A trip to the beach shouldn’t make you sick. We've got four ways you can help keep ocean water clean and swimmable for now and for years to come.
Every year, more than 20,000 swim advisories and beach closures are issued across the United States to protect the health of beachgoers from toxins in the water—and many more may go undiscovered or unannounced, further threatening public health. Marine life and the people who rely on these sea creatures for their livelihoods also suffer when water quality is dangerously poor.
Toxins in public water can cause the stomach flu, skin rashes, pinkeye, respiratory infections, and more. Luckily, there are ways you can help keep our oceans clean, whether you live by the coast or inland (the water you use flows downstream), thanks to efforts like The Surfrider Foundation's Clean Water Initiative, a multi-tiered approach to reducing ocean pollution.
Surfrider’s Clean Water Initiative encourages and supports volunteers to test water quality in their communities, raises public awareness of the hefty costs of ocean pollution, and introduces practical solutions to protect local water supplies and keep pollution out of the ocean. Surfrider also endorses a comprehensive, integrated water management system that reconfigures how local and regional governments manage their communities’ water use.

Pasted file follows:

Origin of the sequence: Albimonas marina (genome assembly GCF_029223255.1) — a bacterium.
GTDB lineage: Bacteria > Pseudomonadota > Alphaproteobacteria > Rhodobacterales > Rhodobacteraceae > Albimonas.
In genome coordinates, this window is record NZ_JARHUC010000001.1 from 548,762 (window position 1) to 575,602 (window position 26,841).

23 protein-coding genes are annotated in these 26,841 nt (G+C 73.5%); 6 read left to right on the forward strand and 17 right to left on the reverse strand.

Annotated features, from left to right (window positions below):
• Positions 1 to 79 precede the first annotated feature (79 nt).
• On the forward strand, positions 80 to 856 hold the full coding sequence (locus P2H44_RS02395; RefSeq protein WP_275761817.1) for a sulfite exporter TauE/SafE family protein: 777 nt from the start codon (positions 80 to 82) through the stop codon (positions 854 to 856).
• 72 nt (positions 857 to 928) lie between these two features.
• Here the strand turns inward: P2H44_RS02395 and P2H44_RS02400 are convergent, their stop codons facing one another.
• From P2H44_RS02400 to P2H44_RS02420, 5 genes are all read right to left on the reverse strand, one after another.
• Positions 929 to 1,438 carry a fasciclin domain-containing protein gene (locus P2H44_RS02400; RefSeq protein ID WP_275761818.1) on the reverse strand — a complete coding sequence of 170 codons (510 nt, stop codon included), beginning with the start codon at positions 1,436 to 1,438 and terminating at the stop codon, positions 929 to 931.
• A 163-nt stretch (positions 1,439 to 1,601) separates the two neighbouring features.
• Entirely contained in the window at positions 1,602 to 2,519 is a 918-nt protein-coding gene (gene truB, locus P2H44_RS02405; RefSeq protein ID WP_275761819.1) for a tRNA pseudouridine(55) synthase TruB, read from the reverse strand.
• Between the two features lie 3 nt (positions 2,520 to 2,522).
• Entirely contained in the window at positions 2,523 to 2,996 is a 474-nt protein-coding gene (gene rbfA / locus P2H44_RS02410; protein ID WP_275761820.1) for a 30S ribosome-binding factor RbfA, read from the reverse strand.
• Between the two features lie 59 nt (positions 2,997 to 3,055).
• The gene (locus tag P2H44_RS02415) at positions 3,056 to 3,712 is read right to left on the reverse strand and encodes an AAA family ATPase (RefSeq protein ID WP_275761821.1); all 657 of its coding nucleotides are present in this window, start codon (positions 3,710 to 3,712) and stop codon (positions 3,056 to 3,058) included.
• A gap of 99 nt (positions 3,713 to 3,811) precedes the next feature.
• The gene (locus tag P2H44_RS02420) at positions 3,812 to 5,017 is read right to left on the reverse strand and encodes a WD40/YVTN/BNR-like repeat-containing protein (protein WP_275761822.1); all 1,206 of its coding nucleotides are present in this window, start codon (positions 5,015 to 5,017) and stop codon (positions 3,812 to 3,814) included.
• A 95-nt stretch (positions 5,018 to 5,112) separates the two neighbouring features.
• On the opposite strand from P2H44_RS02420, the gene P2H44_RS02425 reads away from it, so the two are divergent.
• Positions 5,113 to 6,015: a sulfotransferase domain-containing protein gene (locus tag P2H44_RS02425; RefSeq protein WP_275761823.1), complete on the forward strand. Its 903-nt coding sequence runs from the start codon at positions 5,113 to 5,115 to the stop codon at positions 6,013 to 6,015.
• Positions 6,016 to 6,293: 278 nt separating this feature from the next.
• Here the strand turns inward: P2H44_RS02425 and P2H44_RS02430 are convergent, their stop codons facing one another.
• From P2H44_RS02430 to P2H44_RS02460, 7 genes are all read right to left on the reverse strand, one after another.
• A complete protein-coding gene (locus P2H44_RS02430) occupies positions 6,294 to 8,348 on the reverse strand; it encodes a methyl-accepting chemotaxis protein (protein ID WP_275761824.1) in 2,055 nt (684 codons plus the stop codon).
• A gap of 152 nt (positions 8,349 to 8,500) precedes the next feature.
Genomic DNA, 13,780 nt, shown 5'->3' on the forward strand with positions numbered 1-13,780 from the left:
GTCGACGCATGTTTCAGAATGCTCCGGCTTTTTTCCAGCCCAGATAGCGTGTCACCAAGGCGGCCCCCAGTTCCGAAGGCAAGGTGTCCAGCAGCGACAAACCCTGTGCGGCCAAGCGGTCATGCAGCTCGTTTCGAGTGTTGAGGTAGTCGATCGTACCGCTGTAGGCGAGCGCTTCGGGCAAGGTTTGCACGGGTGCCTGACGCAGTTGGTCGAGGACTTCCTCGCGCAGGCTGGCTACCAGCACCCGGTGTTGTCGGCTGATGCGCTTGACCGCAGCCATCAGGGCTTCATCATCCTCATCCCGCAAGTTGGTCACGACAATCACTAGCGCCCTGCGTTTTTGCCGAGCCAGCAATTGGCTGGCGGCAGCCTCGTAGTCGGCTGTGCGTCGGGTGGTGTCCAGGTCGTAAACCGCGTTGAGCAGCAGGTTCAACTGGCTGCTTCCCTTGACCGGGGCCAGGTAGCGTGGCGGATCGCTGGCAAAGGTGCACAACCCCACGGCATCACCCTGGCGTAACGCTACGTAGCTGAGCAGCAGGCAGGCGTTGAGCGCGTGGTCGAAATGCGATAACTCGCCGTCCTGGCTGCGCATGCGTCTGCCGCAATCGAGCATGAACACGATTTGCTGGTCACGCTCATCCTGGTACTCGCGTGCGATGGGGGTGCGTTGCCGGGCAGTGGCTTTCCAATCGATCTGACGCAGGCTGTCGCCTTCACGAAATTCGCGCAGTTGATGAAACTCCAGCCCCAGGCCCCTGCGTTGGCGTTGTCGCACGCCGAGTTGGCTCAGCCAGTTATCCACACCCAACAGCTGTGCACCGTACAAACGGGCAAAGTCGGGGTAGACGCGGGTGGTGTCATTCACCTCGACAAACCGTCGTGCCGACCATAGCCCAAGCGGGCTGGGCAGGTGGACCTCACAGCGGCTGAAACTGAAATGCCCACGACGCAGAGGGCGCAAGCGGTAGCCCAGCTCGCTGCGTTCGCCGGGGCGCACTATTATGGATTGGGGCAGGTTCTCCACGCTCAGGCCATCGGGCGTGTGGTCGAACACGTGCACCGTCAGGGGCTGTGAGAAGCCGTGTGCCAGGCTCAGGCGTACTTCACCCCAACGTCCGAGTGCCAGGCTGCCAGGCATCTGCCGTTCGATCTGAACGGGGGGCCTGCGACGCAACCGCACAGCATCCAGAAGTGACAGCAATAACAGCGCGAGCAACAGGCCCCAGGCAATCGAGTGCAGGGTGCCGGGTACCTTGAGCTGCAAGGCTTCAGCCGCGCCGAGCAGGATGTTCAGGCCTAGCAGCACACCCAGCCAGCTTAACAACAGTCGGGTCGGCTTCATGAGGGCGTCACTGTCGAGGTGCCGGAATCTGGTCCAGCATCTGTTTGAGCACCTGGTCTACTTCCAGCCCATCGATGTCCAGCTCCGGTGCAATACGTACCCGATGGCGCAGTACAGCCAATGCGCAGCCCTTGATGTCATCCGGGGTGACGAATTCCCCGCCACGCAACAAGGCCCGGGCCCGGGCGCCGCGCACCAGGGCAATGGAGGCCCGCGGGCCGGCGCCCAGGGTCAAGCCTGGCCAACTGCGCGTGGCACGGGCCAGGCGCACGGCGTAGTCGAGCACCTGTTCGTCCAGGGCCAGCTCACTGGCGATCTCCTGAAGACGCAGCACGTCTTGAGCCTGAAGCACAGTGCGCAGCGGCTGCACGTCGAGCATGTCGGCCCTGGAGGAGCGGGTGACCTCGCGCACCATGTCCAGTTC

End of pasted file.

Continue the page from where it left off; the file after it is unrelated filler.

Surfrider’s clean water programs already keep hundreds of millions of gallons of polluted water out of oceans and waterways every day, but more needs to be done.
Here Are Four Ways You Can Help:
1. Follow tried-and-true tips to reduce your water use and water waste. Currently, the United States uses water four times faster than it can be replaced. The more water we use in our homes and at work, the more waste water we have to treat. By using less water, we put less of a strain on our waste treatment systems and preserve clean water for future use. You can reduce your water usage by turning off the sink while you brush your teeth, installing lowflow shower heads, and using rain barrels to collect rainwater for later use. Get lots more tips from the Surfrider Foundation.
2. Plant an ocean-friendly garden. Stormwater and urban runoff are the number #1 cause of beach closures and swim advisories in coastal communities. You can curb your contribution by following tips from Surfrider's Ocean Friendly Garden program, which promotes landscaping and gardening practices that reduce water usage and waste and maximize water retention, thus reducing runoff.
3. Join a Blue Water Task Force in your area to help test local water quality, educate your community on environmentally friendly water usage habits, and advocate for efforts to protect our oceans.
4. Support the Surfrider Foundation’s efforts by becoming a member, donating to the cause, or reaching out to your representatives in government to request that they support efforts to protect our oceans from pollutants.
Watch this video for more information on what needs to be fixed in our water system, and what you can do:
All photos and videos courtesy of the Surfrider Foundation